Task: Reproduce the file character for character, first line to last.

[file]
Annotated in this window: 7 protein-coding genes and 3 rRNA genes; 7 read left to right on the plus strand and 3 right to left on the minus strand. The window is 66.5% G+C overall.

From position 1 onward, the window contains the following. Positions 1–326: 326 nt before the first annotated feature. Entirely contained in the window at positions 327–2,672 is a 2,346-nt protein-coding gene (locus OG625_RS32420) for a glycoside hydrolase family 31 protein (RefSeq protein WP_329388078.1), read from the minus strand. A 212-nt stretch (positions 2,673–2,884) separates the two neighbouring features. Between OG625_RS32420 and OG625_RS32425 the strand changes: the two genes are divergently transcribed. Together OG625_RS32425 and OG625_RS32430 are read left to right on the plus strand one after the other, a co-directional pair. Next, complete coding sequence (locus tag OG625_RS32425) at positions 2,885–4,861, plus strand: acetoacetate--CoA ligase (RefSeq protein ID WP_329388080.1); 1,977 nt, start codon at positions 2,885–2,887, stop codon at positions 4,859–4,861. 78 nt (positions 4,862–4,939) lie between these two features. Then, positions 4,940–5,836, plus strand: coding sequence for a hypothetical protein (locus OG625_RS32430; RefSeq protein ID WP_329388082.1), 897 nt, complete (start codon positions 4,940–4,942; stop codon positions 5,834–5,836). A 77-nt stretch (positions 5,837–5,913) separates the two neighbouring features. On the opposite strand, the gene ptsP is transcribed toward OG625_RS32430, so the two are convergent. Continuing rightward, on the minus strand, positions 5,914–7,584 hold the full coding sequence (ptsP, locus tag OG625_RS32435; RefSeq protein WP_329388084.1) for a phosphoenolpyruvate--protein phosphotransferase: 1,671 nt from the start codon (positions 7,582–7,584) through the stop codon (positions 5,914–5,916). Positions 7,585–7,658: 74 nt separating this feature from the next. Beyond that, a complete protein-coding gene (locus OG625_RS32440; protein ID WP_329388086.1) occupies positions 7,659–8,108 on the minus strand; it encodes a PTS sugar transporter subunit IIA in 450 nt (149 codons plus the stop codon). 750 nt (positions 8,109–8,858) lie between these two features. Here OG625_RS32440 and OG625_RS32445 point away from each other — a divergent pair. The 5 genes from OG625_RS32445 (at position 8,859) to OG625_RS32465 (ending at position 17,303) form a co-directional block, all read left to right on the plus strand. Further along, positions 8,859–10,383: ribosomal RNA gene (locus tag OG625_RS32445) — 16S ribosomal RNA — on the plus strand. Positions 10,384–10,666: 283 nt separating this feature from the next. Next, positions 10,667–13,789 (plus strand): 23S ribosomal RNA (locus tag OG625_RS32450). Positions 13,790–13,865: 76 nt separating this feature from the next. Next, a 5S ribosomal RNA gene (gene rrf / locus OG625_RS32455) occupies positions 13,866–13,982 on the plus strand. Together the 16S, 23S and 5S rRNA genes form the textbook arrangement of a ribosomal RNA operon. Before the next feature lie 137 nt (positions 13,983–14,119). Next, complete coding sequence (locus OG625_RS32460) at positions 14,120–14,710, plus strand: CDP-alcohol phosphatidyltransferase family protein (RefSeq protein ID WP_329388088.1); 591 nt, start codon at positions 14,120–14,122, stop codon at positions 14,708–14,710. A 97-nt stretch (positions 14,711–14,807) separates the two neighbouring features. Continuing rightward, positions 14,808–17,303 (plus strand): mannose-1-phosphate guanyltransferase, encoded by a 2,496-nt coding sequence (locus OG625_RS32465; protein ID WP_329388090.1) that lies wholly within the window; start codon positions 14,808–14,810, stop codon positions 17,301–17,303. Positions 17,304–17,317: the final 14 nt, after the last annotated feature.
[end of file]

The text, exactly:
Annotated in this window: 7 protein-coding genes and 3 rRNA genes; 7 read left to right on the plus strand and 3 right to left on the minus strand. The window is 66.5% G+C overall.

From position 1 onward, the window contains the following. Positions 1–326: 326 nt before the first annotated feature. Entirely contained in the window at positions 327–2,672 is a 2,346-nt protein-coding gene (locus OG625_RS32420) for a glycoside hydrolase family 31 protein (RefSeq protein WP_329388078.1), read from the minus strand. A 212-nt stretch (positions 2,673–2,884) separates the two neighbouring features. Between OG625_RS32420 and OG625_RS32425 the strand changes: the two genes are divergently transcribed. Together OG625_RS32425 and OG625_RS32430 are read left to right on the plus strand one after the other, a co-directional pair. Next, complete coding sequence (locus tag OG625_RS32425) at positions 2,885–4,861, plus strand: acetoacetate--CoA ligase (RefSeq protein ID WP_329388080.1); 1,977 nt, start codon at positions 2,885–2,887, stop codon at positions 4,859–4,861. 78 nt (positions 4,862–4,939) lie between these two features. Then, positions 4,940–5,836, plus strand: coding sequence for a hypothetical protein (locus OG625_RS32430; RefSeq protein ID WP_329388082.1), 897 nt, complete (start codon positions 4,940–4,942; stop codon positions 5,834–5,836). A 77-nt stretch (positions 5,837–5,913) separates the two neighbouring features. On the opposite strand, the gene ptsP is transcribed toward OG625_RS32430, so the two are convergent. Continuing rightward, on the minus strand, positions 5,914–7,584 hold the full coding sequence (ptsP, locus tag OG625_RS32435; RefSeq protein WP_329388084.1) for a phosphoenolpyruvate--protein phosphotransferase: 1,671 nt from the start codon (positions 7,582–7,584) through the stop codon (positions 5,914–5,916). Positions 7,585–7,658: 74 nt separating this feature from the next. Beyond that, a complete protein-coding gene (locus OG625_RS32440; protein ID WP_329388086.1) occupies positions 7,659–8,108 on the minus strand; it encodes a PTS sugar transporter subunit IIA in 450 nt (149 codons plus the stop codon). 750 nt (positions 8,109–8,858) lie between these two features. Here OG625_RS32440 and OG625_RS32445 point away from each other — a divergent pair. The 5 genes from OG625_RS32445 (at position 8,859) to OG625_RS32465 (ending at position 17,303) form a co-directional block, all read left to right on the plus strand. Further along, positions 8,859–10,383: ribosomal RNA gene (locus tag OG625_RS32445) — 16S ribosomal RNA — on the plus strand. Positions 10,384–10,666: 283 nt separating this feature from the next. Next, positions 10,667–13,789 (plus strand): 23S ribosomal RNA (locus tag OG625_RS32450). Positions 13,790–13,865: 76 nt separating this feature from the next. Next, a 5S ribosomal RNA gene (gene rrf / locus OG625_RS32455) occupies positions 13,866–13,982 on the plus strand. Together the 16S, 23S and 5S rRNA genes form the textbook arrangement of a ribosomal RNA operon. Before the next feature lie 137 nt (positions 13,983–14,119). Next, complete coding sequence (locus OG625_RS32460) at positions 14,120–14,710, plus strand: CDP-alcohol phosphatidyltransferase family protein (RefSeq protein ID WP_329388088.1); 591 nt, start codon at positions 14,120–14,122, stop codon at positions 14,708–14,710. A 97-nt stretch (positions 14,711–14,807) separates the two neighbouring features. Continuing rightward, positions 14,808–17,303 (plus strand): mannose-1-phosphate guanyltransferase, encoded by a 2,496-nt coding sequence (locus OG625_RS32465; protein ID WP_329388090.1) that lies wholly within the window; start codon positions 14,808–14,810, stop codon positions 17,301–17,303. Positions 17,304–17,317: the final 14 nt, after the last annotated feature.